Students will learn how to use microscopic fossil pollen — evidence of past plant life — to reconstruct a plant community that thrived millions of years ago.
Designed for groups of up to 5 students
Grades 3-8 or Ages 8-13
Activity should take 15-20 minutes to complete
Students work together to help solve a mystery: What did the Hell Creek, North Dakota, landscape (pictured below) look like during the time of the dinosaurs? Students are assigned roles of paleoartists and field scientists. The field scientists describe the fossil pollen they see in a microscope slide. The paleoartists match the description to a key of plants we know from modern pollen. Each time they identify a plant, they place it in the reconstructed landscape for the Cretaceous Period. Once they have completed the picture based on the evidence at hand, they are presented with reconstructions of other time periods for that same location. They observe what has changed, make hypotheses about the causes of those changes, and ask questions.
Understand that pollen is part of a plant and fossilizes, which means it can be used as evidence of the presence of plants in a past ecosystem
Understand that fossil evidence is laid down in layers, allowing you to compare evidence from one layer, or time period, with evidence from another layer, or time period, and infer change over time
Describe what they see, drawing on close observation, use of strong descriptive language, and comparison of features, patterns, and detail
Compare the reconstructed ecosystems of the same location at different times and discuss and hypothesize why those changes occurred.
3-LS4-1: Analyze and interpret data from fossils to provide evidence of the organisms and the environments in which they lived long ago.
3-LS4-3: Construct an argument with evidence that in a particular habitat some organisms can survive well, some survive less well, and some cannot survive at all.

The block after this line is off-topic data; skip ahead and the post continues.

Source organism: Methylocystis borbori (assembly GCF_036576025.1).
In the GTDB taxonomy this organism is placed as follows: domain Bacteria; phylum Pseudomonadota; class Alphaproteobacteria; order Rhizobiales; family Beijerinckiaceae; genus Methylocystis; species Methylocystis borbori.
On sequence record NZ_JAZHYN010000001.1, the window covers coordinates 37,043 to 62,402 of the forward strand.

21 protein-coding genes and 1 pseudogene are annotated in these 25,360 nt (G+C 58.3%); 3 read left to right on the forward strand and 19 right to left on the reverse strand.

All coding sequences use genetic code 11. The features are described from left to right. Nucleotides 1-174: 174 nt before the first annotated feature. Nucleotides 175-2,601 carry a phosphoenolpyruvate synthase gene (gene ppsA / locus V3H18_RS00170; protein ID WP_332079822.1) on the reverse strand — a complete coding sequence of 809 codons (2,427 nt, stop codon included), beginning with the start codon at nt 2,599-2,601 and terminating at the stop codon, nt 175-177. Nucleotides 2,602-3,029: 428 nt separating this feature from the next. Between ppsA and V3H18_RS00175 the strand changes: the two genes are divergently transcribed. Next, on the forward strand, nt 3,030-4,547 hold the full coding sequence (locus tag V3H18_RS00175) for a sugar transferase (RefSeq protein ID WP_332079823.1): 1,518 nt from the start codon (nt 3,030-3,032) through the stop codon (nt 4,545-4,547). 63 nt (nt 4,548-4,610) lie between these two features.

4-LS1-1: Construct an argument that plants and animals have internal and external structures that function to support survival, growth, behavior, and reproduction.
5-LS2-1: Develop a model to describe the movement of matter among plants, animals, decomposers, and the environment.
Disciplinary Core Idea, LS2.A: Interdependent Relationships in Ecosystems. The food of almost any kind of animal can be traced back to plants. Organisms are related in food webs in which some animals eat plants for food and other animals eat the animals that eat plants.
MS-LS4 Biological Evolution: Unity and Diversity
MS-LS4-1: Analyze and interpret data for patterns in the fossil record that document the existence, diversity, extinction, and change of life forms throughout the history of life on Earth under the assumption that natural laws operate today as in the past.
4-ESS1-1: Identify evidence from patterns in rock formations and fossils in rock layers to support an explanation for changes in a landscape over time.
MS-ESS1-4: Construct a scientific explanation based on evidence from rock strata for how the geologic time scale is used to organize Earth’s 4.6-billion-year-old history.
You can print and play this activity using a basic color printer and a laminator, or you can choose to produce something a bit more durable and high fidelity with off-the-shelf purchases, a 3D printer, and a custom print shop. Find instructions for each option below.
We recommend no more than 5 students engage in the activity at a time. Multiple copies may be necessary to have an entire classroom divide into groups to do the activity at the same time.